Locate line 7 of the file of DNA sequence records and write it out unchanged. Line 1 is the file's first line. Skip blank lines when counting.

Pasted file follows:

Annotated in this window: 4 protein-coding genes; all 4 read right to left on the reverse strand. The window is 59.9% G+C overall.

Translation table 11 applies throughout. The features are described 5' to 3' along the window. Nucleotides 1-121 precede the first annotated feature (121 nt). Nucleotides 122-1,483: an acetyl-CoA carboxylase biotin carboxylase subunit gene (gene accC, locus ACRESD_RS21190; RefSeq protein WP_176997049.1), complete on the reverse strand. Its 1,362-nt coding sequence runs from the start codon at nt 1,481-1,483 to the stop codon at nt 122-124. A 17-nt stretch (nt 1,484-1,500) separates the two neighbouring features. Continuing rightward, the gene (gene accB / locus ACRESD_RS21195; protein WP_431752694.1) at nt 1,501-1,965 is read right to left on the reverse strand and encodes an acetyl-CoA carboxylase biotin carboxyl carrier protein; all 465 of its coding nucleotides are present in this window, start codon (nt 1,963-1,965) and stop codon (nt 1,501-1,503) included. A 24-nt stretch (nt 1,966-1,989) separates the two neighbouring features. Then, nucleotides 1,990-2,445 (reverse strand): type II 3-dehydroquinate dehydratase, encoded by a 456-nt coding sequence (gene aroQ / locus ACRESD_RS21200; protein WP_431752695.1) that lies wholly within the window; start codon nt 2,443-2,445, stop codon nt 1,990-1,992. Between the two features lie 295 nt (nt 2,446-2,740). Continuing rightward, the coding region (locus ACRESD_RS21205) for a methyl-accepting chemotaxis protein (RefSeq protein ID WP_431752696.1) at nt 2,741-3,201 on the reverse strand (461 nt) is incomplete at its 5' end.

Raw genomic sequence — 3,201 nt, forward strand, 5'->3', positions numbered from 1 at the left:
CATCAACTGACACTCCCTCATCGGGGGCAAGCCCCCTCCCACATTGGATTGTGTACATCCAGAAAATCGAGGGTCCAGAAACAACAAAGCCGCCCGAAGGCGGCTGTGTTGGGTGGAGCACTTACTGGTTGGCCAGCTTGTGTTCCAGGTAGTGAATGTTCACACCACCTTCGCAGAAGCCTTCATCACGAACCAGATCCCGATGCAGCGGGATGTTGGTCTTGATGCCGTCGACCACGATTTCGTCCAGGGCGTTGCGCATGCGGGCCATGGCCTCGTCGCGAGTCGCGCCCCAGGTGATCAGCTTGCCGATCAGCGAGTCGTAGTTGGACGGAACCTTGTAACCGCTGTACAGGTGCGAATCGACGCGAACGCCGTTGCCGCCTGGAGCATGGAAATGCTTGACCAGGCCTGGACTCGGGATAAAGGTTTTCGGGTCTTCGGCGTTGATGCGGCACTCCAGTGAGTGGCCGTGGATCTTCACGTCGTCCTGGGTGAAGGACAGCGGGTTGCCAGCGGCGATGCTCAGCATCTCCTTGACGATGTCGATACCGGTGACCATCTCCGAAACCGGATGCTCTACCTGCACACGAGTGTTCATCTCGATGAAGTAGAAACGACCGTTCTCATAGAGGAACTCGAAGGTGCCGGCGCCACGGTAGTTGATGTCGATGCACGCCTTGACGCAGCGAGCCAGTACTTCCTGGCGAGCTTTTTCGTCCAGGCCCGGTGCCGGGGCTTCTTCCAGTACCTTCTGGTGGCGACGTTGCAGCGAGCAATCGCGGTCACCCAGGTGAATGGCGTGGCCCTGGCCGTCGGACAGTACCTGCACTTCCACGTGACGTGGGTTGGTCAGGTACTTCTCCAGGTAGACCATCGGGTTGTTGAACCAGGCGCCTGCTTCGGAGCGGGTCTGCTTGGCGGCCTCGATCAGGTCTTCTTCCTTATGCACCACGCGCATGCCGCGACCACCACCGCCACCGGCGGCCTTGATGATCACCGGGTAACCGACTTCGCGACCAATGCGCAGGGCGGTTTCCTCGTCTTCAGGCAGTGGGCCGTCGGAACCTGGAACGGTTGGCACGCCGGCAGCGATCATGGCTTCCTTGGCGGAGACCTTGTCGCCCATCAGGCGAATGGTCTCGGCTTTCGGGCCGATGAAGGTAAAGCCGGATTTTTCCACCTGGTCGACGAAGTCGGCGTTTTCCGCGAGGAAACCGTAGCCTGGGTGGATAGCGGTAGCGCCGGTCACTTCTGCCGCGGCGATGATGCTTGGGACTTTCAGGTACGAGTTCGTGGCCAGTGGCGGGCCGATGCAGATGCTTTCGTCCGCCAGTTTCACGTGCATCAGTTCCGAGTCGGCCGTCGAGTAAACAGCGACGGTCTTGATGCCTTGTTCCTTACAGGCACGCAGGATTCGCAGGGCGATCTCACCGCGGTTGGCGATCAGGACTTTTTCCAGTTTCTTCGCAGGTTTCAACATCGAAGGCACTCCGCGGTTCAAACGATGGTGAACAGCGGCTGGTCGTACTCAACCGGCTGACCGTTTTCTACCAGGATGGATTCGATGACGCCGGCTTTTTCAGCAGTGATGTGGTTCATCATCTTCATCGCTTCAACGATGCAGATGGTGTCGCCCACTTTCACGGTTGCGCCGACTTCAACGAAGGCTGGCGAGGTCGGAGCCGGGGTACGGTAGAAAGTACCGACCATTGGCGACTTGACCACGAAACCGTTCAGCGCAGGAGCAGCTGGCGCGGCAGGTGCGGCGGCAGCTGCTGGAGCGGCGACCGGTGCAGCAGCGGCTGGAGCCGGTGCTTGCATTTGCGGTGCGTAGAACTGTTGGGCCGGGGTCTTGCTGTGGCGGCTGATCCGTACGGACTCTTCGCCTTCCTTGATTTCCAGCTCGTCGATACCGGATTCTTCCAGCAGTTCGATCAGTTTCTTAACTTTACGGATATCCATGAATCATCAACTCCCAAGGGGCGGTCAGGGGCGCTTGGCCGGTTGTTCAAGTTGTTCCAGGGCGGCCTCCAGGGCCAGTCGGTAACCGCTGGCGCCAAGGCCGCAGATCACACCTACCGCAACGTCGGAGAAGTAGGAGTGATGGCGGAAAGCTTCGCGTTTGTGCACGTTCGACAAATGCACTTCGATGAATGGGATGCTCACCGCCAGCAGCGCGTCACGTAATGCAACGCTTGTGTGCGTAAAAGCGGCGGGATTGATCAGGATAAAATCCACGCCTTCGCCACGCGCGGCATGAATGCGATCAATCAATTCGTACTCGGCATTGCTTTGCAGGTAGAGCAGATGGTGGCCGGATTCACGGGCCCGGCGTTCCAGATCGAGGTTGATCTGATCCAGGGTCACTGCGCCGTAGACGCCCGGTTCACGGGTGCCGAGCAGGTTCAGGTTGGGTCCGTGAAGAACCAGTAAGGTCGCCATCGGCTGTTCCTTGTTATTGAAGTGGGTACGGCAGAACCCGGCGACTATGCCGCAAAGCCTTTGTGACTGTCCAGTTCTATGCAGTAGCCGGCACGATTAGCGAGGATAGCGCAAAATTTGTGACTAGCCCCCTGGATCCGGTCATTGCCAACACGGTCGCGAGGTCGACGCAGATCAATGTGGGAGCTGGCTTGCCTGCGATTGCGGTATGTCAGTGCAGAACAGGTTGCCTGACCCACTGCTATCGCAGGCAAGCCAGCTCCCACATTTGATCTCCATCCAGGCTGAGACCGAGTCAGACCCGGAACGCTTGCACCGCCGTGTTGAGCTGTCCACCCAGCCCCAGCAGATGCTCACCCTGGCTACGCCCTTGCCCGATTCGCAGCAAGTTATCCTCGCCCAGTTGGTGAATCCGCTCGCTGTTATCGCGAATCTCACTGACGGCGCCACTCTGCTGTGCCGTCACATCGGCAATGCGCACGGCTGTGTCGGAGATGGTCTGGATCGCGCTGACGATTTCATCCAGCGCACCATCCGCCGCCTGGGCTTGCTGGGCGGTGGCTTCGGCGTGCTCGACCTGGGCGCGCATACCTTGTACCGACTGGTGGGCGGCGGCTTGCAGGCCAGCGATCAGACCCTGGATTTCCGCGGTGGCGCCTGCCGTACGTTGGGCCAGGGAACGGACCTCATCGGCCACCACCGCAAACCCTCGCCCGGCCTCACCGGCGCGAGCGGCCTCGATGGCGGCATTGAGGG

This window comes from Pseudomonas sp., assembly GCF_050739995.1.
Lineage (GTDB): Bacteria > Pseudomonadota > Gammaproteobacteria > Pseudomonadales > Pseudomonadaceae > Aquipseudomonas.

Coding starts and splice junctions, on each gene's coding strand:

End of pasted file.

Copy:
Coding starts and splice junctions, on each gene's coding strand: